Are You Caught in Social Media's Headlights?

If you've ever driven through a wooded area at dusk, the phrase "deer in the headlights" is no simple expression.

One second the road is clear; the next, this huge, muscular animal is in your headlights. Too afraid to move. Too close to stop.

Many organizations--faith-based and otherwise--are the proverbial deer in the headlights. Social media is barreling down on you, and you don't have time to flee. The social media car, however, isn't veering. 

In fact, most congregations have been struck and are at least dabbling with social media. But many remain troubled by basic questions: How do we control it? How do we manage it? Rather than starting with these two questions, which require complex answers, I recommend three different questions. They don't require complicated analysis. All three are answered with a Yes or No. But the answers reveal a wealth of information about where you are, and how to move forward.

So let's take a quick quiz: Ready? Go!

Question 1: Looking at your existing social media channels, are you following everyone (or as many as you are able) of your congregation? (Yes or No)

Why It Matters: Social media is just that--social. If you are not following your parishoners, you are using social media channels as a one-way street. You can send out information that you find important, but you aren't seeing information about your community that your members find important.

Question 2: Thinking about your online habits, are your church's social media channels integrated into your work (i.e., they stay on and you check them at the same rate you check e-mail)? (Yes or No)

Why It Matters: Social media works best when you respond. Just like e-mail. If you aren't monitoring and responding to the social media pages of those in your community, you are missing a critical opportunity to discover what people are saying about your community and learning what those in your community are learning and sharing with others.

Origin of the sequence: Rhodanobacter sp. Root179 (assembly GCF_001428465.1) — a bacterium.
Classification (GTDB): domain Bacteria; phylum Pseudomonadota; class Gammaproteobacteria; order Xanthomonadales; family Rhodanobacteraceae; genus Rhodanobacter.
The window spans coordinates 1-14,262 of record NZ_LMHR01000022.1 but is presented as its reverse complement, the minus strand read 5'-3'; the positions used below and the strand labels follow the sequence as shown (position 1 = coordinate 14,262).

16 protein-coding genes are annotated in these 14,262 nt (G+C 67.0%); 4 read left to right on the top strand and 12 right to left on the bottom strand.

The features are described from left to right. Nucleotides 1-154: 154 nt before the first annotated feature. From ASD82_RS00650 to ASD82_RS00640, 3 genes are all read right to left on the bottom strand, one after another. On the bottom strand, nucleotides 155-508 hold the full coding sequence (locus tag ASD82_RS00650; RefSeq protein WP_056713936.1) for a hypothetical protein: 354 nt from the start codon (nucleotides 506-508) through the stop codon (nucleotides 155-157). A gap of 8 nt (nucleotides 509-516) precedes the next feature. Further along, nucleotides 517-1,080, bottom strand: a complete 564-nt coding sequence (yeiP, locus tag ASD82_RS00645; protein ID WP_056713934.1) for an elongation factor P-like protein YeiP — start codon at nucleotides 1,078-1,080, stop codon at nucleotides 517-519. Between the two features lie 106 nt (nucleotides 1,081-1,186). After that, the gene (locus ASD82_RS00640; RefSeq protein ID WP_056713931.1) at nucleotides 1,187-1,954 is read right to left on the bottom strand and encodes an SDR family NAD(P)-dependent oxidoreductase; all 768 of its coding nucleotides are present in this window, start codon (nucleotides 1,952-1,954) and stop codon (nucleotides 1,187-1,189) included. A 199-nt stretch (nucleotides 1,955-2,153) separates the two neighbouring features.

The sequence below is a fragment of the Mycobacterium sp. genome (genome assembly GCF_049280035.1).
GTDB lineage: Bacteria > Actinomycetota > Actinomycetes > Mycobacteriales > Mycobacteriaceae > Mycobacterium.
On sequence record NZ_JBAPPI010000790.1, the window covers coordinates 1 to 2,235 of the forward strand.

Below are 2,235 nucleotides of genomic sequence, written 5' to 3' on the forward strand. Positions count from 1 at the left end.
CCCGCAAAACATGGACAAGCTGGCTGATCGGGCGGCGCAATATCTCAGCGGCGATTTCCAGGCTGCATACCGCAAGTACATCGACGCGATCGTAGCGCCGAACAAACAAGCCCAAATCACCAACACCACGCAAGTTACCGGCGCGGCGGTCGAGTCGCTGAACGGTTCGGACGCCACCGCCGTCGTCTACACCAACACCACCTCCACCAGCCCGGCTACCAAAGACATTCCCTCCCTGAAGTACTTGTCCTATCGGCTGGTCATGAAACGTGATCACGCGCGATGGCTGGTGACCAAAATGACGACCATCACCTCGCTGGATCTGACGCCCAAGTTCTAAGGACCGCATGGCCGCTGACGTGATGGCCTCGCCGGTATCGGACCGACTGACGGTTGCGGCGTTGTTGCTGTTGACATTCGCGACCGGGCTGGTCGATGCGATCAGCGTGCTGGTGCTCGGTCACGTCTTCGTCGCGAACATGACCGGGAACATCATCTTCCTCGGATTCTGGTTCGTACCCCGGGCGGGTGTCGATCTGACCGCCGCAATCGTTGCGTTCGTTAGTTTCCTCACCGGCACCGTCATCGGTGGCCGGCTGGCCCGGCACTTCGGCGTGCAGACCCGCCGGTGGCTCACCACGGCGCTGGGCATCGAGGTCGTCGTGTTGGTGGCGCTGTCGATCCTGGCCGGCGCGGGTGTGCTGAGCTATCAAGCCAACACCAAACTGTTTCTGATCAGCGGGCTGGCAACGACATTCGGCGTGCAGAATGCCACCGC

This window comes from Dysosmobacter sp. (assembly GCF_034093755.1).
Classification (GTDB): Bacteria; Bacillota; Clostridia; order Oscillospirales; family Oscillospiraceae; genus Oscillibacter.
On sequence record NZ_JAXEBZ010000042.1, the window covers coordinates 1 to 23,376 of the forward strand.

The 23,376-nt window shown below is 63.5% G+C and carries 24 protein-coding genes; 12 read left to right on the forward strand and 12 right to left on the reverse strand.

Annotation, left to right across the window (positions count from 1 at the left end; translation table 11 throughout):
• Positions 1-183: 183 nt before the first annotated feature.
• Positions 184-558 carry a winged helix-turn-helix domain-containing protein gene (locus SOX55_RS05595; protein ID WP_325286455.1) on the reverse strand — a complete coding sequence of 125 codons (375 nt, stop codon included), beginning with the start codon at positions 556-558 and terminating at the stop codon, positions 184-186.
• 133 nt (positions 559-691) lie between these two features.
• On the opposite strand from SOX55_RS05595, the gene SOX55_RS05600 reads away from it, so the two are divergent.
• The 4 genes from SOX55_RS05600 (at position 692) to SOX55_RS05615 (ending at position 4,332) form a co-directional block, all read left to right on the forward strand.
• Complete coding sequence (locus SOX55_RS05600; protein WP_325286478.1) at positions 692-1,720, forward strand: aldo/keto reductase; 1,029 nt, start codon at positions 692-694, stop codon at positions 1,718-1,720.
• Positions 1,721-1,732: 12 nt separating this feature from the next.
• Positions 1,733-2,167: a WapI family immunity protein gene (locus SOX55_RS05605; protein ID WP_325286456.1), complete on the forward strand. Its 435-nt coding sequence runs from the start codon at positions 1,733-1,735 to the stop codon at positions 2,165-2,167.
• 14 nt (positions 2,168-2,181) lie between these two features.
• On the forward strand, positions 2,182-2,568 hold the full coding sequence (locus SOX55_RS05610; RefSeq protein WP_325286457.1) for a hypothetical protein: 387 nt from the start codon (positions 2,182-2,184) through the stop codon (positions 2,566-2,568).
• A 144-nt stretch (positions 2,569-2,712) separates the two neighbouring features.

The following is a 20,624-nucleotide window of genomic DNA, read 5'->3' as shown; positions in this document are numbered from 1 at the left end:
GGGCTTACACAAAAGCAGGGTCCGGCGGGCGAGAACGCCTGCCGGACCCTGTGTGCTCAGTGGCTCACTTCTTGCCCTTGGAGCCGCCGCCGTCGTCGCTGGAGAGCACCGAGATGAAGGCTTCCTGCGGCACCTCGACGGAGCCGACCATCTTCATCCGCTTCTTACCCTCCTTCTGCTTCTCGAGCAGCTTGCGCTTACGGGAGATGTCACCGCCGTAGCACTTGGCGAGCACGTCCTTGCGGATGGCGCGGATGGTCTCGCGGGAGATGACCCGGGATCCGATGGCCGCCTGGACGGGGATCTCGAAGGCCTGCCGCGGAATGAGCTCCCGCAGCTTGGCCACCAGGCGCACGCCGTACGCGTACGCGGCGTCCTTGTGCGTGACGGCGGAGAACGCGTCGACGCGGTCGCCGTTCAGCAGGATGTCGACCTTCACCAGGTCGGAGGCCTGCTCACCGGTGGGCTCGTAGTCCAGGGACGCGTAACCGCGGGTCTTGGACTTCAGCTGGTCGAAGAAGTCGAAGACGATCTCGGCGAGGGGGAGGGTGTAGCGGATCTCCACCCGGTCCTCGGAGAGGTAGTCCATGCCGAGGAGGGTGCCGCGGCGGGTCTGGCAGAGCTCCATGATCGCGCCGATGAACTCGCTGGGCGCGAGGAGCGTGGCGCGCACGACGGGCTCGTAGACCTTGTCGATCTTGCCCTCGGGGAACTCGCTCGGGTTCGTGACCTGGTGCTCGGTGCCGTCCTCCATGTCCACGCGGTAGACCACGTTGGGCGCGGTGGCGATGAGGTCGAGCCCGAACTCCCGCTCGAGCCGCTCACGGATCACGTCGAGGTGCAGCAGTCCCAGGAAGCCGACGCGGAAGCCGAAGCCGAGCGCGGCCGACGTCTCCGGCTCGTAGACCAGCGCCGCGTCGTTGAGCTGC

Question 3: Do you regularly review and make adjustments in your social media habits based on your parishoners' responses and posts? (Yes or No)

Why It Matters: Think about real-time, face-to-face conversations. When you start talking with someone, you use your aural and visual senses to decide how the conversation will develop. If the person you're speaking with is using sober tones and looking down, you aren't likely to start talking about how wonderful everything is in your life. Instead, you listen and sympathize more. If someone is excited, you don't burden them with a heavy question. The same is true of social media. Sending out material that no one responds to and never changing suggests to those who follow you that you're tone deaf. Staying on top of people's reaction is critical to your success.

So how'd you do?

If you answered positively to all three questions, you're set and making full use of social media. No deer-in-the-headlights moments for you! Forge ahead!

Less than that, and there are some fundamental steps you need to take to ease your anxiety about social media. Start with the questions you can't answer affirmatively, try doing them for a couple months the way I've described, and then re-assess your feelings about social media.

Happy Socializing!

Martin Davis is founder of Sacred Language Communications and specializes in helping congregations and faith-based organizations leverage social media to strengthen their communities through improved mutual understanding and discussion. Contact him at mdavis@sacredlanguagecommunications, or call him at 540-498-5994.